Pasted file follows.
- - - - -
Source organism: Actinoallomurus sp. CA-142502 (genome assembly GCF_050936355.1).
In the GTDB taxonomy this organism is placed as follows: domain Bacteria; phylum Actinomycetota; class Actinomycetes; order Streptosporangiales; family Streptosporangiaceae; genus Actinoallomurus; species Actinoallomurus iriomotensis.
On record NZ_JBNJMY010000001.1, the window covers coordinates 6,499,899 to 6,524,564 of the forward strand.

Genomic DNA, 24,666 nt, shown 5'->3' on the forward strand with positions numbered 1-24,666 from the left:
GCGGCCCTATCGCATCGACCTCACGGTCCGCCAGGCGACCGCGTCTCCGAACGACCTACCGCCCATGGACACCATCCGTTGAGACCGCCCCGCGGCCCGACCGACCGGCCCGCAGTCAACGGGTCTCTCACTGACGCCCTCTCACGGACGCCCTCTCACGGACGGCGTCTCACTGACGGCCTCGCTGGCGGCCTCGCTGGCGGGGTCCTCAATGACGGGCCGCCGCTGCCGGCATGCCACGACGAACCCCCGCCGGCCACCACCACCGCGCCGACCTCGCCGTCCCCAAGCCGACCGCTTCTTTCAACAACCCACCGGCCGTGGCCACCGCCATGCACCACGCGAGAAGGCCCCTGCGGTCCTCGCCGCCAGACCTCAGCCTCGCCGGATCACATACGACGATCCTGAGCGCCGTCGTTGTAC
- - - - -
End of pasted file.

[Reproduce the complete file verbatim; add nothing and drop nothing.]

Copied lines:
Source organism: Actinoallomurus sp. CA-142502 (genome assembly GCF_050936355.1).
In the GTDB taxonomy this organism is placed as follows: domain Bacteria; phylum Actinomycetota; class Actinomycetes; order Streptosporangiales; family Streptosporangiaceae; genus Actinoallomurus; species Actinoallomurus iriomotensis.
On record NZ_JBNJMY010000001.1, the window covers coordinates 6,499,899 to 6,524,564 of the forward strand.

Genomic DNA, 24,666 nt, shown 5'->3' on the forward strand with positions numbered 1-24,666 from the left:
GCGGCCCTATCGCATCGACCTCACGGTCCGCCAGGCGACCGCGTCTCCGAACGACCTACCGCCCATGGACACCATCCGTTGAGACCGCCCCGCGGCCCGACCGACCGGCCCGCAGTCAACGGGTCTCTCACTGACGCCCTCTCACGGACGCCCTCTCACGGACGGCGTCTCACTGACGGCCTCGCTGGCGGCCTCGCTGGCGGGGTCCTCAATGACGGGCCGCCGCTGCCGGCATGCCACGACGAACCCCCGCCGGCCACCACCACCGCGCCGACCTCGCCGTCCCCAAGCCGACCGCTTCTTTCAACAACCCACCGGCCGTGGCCACCGCCATGCACCACGCGAGAAGGCCCCTGCGGTCCTCGCCGCCAGACCTCAGCCTCGCCGGATCACATACGACGATCCTGAGCGCCGTCGTTGTAC